The Phoenix Project Book Review
By Michael Hedgpeth · February 2, 2015
The Phoenix Project Book Review

As I’ve looked into devops more and more over the past few months, the book The Phoenix Project has come up over and over. I finally bought it when Matt Stratton at Chef basically insisted on it in his very awesome reading list to ramp yourself up on devops.

I haven’t been into fiction very much, but over the summer I read A Man in Full as a means of integrating stoicism into my own philosophy. That book lit up my imagination and helped me absorb the stoic themes in a way that would be difficult had I just read an outline of stoicism. I was awakened to the reality of how fiction can transform your mind deeply by awakening all aspects of the mind during learning.

So I was very excited to read the book. And the book did not disappoint in changing my outlook on my own career and what is possible for those around me. It taught me a few basic lessons that I believe will transform my behavior in the future:

  • Have a respect for the system. Up until I read this book I treated an inefficient system like it was garbage. Let’s get rid of the inefficiency! This is dumb! What I realized by reading the book is that in order for you to effectively and profitably change a system, you must have a respect and understanding of why it is the way it is. If you don’t know why it is this way, you can realize that it is an inefficient system, but you will not effectively change it.
  • Measure, Measure, Measure. The main character in the book has a great respect for measurement. People say you can’t manage what you don’t measure. I think that can be taken too far, but there is a reality in it: if I can’t measure the reality of the system, it will be very difficult for me to (1) convince people that a more efficient change is needed, and (2) know that the changes I am making are having their desired effect.
  • Take a Breath and Count to 2. One of the nice things about the book that taught me a lesson is when the main character interacts with various antagonists, who are obviously being reckless, dumb, and incendiary, the main character will take a breath and count to 2. Then respond. And when he responds, it’s with facts and an attitude of doing what’s best for everyone. I desperately want to exhibit this kind of tact and patience. I get so passionate about my ideas that I can forget to have patience, be calm, and move the ball forward.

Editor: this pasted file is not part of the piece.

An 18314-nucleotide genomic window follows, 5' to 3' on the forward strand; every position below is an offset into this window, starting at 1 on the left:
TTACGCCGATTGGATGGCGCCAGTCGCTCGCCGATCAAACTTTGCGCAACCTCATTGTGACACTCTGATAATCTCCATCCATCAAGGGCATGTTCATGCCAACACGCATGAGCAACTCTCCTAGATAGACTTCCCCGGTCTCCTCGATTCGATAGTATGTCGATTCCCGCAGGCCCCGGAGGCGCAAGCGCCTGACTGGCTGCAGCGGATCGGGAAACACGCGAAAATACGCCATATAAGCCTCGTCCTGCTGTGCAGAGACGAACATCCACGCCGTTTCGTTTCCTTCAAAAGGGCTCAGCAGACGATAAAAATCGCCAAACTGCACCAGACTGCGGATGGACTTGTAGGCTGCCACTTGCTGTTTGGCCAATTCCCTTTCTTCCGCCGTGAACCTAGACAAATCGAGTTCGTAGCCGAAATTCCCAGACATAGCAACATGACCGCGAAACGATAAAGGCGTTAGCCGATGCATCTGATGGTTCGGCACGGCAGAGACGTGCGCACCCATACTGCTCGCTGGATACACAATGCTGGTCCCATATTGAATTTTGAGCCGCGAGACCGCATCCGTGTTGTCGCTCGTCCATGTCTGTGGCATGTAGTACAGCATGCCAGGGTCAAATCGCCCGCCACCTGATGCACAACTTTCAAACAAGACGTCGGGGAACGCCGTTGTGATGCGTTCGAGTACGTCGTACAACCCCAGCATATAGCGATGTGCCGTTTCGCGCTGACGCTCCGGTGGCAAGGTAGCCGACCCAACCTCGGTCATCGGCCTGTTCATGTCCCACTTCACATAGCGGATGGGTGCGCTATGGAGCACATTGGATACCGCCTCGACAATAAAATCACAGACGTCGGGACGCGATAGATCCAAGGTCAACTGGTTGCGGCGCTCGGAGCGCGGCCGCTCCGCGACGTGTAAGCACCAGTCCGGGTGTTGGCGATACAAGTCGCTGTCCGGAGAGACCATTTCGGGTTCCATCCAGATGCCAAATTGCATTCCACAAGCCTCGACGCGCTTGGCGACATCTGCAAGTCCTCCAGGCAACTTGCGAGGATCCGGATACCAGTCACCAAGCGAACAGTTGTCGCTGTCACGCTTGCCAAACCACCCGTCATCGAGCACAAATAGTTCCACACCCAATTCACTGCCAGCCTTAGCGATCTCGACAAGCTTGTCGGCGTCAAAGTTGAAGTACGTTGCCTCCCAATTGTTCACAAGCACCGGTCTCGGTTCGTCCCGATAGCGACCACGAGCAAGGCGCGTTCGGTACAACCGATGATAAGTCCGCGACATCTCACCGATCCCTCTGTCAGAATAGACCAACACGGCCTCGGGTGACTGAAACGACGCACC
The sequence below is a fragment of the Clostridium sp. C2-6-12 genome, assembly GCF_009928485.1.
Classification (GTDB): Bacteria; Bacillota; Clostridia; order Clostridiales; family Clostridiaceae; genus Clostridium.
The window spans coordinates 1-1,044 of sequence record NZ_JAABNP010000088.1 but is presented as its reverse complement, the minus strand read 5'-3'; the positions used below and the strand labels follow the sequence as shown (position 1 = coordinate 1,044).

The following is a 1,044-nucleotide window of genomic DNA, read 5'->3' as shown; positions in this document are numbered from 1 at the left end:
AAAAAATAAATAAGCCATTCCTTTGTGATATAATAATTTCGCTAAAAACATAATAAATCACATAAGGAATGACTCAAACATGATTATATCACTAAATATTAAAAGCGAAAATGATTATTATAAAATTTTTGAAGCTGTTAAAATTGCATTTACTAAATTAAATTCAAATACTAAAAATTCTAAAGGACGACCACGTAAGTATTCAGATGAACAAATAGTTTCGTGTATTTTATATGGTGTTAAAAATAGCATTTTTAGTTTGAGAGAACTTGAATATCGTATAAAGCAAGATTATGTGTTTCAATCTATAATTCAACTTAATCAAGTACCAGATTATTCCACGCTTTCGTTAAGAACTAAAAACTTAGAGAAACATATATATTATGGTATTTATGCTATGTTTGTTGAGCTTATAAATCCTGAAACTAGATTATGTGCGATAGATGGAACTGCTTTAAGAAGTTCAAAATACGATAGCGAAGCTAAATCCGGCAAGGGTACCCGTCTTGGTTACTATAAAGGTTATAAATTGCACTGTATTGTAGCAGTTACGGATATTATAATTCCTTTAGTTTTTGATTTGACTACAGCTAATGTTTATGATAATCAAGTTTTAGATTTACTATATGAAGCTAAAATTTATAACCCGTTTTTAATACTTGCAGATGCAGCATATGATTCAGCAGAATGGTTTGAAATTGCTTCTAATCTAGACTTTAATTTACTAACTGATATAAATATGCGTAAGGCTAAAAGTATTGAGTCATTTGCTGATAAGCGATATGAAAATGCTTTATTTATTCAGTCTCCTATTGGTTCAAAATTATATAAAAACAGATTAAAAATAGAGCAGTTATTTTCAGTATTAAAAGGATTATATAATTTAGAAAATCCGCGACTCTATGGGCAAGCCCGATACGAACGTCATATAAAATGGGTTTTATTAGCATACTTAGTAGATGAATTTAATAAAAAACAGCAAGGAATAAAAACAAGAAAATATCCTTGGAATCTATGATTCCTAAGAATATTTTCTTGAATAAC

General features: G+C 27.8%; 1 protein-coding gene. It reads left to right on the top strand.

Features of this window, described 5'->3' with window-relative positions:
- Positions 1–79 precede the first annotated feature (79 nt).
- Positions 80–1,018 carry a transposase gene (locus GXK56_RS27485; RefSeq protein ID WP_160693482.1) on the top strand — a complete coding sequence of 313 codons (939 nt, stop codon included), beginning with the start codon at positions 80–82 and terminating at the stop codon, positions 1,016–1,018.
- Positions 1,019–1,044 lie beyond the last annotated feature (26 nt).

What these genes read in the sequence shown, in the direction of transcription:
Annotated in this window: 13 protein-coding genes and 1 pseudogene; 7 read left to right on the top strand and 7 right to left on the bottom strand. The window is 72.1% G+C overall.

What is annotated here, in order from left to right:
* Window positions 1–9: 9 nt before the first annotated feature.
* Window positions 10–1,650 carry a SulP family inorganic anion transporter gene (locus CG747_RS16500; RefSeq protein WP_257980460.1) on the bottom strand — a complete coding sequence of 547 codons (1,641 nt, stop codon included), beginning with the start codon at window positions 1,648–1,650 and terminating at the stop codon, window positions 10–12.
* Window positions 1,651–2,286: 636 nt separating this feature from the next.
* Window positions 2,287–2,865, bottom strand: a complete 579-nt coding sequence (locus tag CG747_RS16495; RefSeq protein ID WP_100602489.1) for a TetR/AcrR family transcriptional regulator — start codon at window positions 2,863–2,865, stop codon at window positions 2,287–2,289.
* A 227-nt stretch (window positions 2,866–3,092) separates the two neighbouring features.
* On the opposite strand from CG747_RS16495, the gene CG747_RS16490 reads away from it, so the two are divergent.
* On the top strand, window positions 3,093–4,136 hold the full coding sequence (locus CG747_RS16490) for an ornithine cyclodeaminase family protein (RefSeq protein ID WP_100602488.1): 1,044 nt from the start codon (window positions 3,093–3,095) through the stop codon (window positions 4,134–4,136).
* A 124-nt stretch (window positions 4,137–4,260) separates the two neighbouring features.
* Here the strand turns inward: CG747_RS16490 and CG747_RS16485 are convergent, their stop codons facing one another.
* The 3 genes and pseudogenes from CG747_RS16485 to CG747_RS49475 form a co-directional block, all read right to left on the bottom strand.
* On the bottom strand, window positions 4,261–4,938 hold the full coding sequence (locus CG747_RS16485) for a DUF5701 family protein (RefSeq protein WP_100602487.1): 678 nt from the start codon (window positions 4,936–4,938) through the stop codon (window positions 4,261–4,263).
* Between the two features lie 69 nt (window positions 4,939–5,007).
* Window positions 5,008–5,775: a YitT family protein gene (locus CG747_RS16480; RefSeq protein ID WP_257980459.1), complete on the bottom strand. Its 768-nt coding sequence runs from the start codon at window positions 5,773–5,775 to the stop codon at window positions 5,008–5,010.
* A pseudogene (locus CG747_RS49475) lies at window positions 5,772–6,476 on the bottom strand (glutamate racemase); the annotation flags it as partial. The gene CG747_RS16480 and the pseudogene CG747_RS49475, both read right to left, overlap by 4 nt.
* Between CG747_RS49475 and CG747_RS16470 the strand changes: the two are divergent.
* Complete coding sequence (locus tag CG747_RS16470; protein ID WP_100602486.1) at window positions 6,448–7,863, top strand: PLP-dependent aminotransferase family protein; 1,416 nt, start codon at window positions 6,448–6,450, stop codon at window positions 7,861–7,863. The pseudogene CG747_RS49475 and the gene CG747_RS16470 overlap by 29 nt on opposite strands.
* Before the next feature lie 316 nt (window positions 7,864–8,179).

• Find the Bottleneck Constraint. In the book there is a legendary character named Brent. Brent can do everything. He can fix problems in seconds that everyone has spent days trying to understand. He knows why this server is the way it is, and the answer lies in activities from 2002. Brent has everyone asking him for everything and the business is at its knees due to Brent’s inability to clone himself into fifty other people. In the book, the main focus was on getting Brent isolated and his work properly documented, prioritized, and managed. Brent remained a hugely valuable member of the team, but they couldn’t grow until his workload was under control. And once Brent had his priorities under control, he was able to do some special things for the company.

I really enjoyed the Phoenix Project and recommend it to anyone wanting to lead change in their organization using lean principles. It reaches the reader in a way that a nonfiction book can’t: you can feel the tension. You drop the F-bombs right there with the reader. You feel the desperation as the core concepts come to life. And therefore when you face similar situations, you have a whole new world of awesome manufacturing theory available to you.

This book was one of the best software-related books I’ve ever read. If you want to be a leader, please get a copy and read it. Then invite me to lunch and let’s talk about it; maybe we can change the world together.